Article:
By Alice Anderson - May 2019
Further to our earlier pānui in March, a raft of further changes to the Employment Relations Act 2000 (“the Act”) come into effect from 6 May 2019. Our advice is to get on top of these changes early, assessing how they may affect the day-to-day operational running of your business or policies you have in place. We summarise some of the key changes below.
The days of relying on a valid 90 day trial period to dismiss an employee with full immunity from a personal grievance for unjustified dismissal are over for many employers. Only those who employ fewer than 20 employees at the time of hiring them (referred to through the Act as a “small-to-medium-sized employer”) will be able to use a 90 day trial period from 6 May.
Employers who employ 20 or more staff will no longer be able to include 90 day trial period clauses in employment agreements, and will be required to follow proper processes should they wish to dismiss the employee in those early stages of employment. This exposes them to the risk of a personal grievance for unjustified dismissal which they will no longer be protected against.
For those unable to use 90 day trial periods moving forward we recommend upskilling management in how to handle performance management, as well as reviewing your current hiring procedures. These employers may wish to include a “Probationary Period” in employment agreements for new staff as a way of managing performance from the outset and allowing a proper review at the end of the first three months of employment. However, employers should proceed with caution as probationary periods can be particularly onerous on management and leave a lot of room for error, so may be better used on a case by case basis.
Rather than allowing for rest and meal breaks that are “reasonable” for rest and recovery, an employer will have a duty to provide specific and set rest and meal breaks in accordance with the new laws.
The Act sets out how many breaks, as well as their duration, that an employee will be entitled to in any given work period. For example, if an employee works more than 6 hours, but not more than 8 hours in any given day, they must be provided with at least two 10 minute rest breaks (paid) and one 30 minute meal break (unpaid).
The changes encourage agreement between the parties as to exactly when those breaks are taken, but failing agreement, indicates at what stage in the day those breaks should be taken “as far as is reasonable and practicable”. This suggests that some flexibility in when the breaks occur will be allowed. Employers may want to cover any flexibility that could occur in rest and meal breaks in the employee’s individual employment agreement so that expectations are clear from the outset.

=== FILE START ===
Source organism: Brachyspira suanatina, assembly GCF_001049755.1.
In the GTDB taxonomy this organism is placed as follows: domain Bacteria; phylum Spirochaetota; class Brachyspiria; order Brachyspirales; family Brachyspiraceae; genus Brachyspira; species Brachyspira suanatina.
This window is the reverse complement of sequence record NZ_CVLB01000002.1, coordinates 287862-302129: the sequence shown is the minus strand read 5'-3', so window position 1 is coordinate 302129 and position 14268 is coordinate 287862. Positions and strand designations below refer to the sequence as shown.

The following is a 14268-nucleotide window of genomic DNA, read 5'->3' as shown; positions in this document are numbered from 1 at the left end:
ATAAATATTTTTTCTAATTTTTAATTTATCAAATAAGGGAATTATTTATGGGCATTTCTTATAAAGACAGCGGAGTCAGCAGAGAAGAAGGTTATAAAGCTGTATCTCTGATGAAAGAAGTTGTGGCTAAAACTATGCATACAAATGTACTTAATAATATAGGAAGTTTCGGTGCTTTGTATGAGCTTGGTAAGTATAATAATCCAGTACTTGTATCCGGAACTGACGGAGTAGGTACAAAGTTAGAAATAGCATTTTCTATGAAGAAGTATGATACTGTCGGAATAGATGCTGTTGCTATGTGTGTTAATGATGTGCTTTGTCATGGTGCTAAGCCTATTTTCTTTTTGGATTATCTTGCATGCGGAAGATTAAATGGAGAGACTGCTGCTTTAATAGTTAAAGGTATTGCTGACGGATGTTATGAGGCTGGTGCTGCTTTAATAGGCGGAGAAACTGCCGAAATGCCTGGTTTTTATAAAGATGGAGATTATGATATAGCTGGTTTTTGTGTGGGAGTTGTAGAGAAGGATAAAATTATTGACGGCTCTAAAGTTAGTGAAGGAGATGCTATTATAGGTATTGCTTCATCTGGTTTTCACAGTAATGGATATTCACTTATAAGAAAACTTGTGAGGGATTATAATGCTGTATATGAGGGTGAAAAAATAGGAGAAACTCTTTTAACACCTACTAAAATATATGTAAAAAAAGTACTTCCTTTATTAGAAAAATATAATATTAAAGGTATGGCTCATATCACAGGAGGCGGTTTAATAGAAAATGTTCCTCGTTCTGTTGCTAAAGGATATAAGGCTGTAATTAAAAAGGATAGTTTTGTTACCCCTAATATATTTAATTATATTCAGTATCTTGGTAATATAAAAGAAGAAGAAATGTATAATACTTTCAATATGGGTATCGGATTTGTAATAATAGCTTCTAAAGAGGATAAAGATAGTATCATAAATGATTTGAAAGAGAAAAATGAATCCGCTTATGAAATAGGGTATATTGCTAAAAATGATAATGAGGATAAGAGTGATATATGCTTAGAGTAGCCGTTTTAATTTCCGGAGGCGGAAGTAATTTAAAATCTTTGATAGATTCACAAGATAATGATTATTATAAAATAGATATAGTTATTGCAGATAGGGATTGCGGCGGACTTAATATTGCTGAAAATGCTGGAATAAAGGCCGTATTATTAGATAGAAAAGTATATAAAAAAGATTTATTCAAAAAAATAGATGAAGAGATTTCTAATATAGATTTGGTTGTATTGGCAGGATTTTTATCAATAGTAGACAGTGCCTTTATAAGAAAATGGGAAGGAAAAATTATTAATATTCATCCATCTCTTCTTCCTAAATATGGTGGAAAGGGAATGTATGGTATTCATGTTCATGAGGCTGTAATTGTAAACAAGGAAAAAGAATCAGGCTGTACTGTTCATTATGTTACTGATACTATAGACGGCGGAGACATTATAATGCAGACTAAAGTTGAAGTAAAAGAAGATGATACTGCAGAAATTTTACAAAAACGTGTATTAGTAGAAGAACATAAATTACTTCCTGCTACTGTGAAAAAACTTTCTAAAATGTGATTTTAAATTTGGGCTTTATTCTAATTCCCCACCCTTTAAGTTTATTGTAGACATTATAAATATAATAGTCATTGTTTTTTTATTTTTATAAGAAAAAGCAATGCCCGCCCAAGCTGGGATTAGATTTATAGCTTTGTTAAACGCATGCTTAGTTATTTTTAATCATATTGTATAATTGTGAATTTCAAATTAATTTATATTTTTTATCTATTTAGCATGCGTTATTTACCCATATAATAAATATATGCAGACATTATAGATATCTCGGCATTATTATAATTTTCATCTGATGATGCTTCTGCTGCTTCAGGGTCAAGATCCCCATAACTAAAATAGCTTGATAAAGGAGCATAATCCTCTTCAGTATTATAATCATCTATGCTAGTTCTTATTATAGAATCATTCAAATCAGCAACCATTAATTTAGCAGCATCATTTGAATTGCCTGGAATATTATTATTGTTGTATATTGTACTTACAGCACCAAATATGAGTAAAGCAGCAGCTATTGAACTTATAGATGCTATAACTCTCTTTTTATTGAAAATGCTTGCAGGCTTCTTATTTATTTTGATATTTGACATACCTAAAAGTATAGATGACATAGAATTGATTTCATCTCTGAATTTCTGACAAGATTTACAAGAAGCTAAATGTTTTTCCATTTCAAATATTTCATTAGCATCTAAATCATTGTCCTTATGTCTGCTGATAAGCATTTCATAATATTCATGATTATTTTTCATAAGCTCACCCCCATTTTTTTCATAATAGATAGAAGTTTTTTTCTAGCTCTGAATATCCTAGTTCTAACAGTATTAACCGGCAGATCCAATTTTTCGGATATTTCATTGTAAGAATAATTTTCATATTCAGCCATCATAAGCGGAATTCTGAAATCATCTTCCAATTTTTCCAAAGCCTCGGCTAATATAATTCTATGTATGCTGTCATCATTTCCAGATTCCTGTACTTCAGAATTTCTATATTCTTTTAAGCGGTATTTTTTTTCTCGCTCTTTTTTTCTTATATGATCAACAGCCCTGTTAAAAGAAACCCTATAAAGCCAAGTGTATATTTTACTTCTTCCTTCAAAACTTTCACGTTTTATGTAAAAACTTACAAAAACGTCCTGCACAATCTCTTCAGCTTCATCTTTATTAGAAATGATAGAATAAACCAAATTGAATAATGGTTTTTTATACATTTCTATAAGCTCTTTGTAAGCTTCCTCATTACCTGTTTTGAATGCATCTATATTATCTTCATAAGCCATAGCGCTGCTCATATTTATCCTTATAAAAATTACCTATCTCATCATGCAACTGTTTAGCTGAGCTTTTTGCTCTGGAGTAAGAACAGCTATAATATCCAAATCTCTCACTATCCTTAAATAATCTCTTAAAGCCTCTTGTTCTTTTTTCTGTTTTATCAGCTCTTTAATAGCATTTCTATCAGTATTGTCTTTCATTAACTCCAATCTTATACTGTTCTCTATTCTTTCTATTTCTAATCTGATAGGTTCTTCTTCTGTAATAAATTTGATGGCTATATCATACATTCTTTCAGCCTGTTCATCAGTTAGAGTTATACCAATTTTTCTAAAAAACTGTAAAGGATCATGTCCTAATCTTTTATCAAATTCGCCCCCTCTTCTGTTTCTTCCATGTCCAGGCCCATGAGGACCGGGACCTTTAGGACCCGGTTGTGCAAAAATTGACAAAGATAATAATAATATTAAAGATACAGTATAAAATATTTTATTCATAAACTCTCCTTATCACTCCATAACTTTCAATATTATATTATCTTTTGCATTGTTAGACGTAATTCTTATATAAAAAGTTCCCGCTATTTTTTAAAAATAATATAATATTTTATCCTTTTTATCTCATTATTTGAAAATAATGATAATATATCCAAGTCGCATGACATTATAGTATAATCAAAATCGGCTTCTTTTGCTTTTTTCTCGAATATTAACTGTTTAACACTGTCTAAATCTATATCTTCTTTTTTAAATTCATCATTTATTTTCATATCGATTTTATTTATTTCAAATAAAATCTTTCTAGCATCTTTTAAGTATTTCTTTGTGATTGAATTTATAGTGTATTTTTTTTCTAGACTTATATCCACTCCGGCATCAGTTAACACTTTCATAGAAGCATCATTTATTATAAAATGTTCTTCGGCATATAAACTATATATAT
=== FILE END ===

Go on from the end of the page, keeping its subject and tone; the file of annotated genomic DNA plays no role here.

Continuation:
Changes have also been made in regards to Collective Bargaining and Union involvement in the workplace.
Among those changes, the Act sets out processes to be followed when a Union requests the employer provide information about the Union roles and functions to prospective new employees, and only allows limited reasons for such a request to be declined. It also sets out rules about what terms new employees can be hired on where there is an operative collective agreement, but the employee opts for an individual employment agreement.
The Act then looks to provide some clarity around the already quite rigid process of collective bargaining, such as when the parties may initiate bargaining, how the parties should proceed when a matter is at deadlock in negotiations and reiteration of the expectations for the parties to act in good faith and conclude a collective agreement at the end of bargaining.
The changes see additional definitions for terms used in relation to a restructure as well as clear examples of what constitutes contracting in, contracting out and subsequent contracting.
Employers need to be aware that when dealing with “vulnerable employees” under the Act, they must give clear notice to the employee of their right to make an election to transfer to the new employer, or not. This new requirement provides that at least 20 days before a restructure takes effect, an employer must provide employees with the relevant information and inform them of their right of election.
Before making any structural changes in the workplace which may adversely affect employees, employers should make sure they are familiar with all of their obligations under the Act.
Employers are going to need to take a deeper look into how they are operating in order to incorporate these changes into their workplace. Reviewing current employment agreements and policies are the first step for employers to ensure they are in line with the law. To compliment updated documentation, however, we suggest a second step for employers as taking a more proactive approach in the day-to-day running of their workplace to give effect to the changes that continue to arise in the employment realm.
Alice is a Solicitor in our Workplace Law Team and can be contacted on 07 958 7473.